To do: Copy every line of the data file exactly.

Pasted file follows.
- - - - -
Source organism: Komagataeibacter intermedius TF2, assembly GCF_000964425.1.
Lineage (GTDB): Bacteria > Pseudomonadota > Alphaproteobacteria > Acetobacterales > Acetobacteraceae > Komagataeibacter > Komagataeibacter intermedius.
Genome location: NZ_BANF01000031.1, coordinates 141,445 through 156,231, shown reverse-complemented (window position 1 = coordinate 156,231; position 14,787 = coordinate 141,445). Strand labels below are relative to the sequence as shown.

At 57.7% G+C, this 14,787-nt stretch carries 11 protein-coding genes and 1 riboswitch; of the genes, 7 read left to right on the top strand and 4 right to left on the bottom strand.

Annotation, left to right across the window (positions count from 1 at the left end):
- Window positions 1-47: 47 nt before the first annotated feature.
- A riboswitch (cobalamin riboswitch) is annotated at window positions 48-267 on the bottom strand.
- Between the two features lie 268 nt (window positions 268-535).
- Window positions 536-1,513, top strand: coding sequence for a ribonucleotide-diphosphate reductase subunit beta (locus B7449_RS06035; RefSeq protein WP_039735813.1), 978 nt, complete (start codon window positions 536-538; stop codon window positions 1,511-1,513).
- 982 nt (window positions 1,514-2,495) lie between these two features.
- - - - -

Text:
Source organism: Komagataeibacter intermedius TF2, assembly GCF_000964425.1.
Lineage (GTDB): Bacteria > Pseudomonadota > Alphaproteobacteria > Acetobacterales > Acetobacteraceae > Komagataeibacter > Komagataeibacter intermedius.
Genome location: NZ_BANF01000031.1, coordinates 141,445 through 156,231, shown reverse-complemented (window position 1 = coordinate 156,231; position 14,787 = coordinate 141,445). Strand labels below are relative to the sequence as shown.

At 57.7% G+C, this 14,787-nt stretch carries 11 protein-coding genes and 1 riboswitch; of the genes, 7 read left to right on the top strand and 4 right to left on the bottom strand.

Annotation, left to right across the window (positions count from 1 at the left end):
- Window positions 1-47: 47 nt before the first annotated feature.
- A riboswitch (cobalamin riboswitch) is annotated at window positions 48-267 on the bottom strand.
- Between the two features lie 268 nt (window positions 268-535).
- Window positions 536-1,513, top strand: coding sequence for a ribonucleotide-diphosphate reductase subunit beta (locus B7449_RS06035; RefSeq protein WP_039735813.1), 978 nt, complete (start codon window positions 536-538; stop codon window positions 1,511-1,513).
- 982 nt (window positions 1,514-2,495) lie between these two features.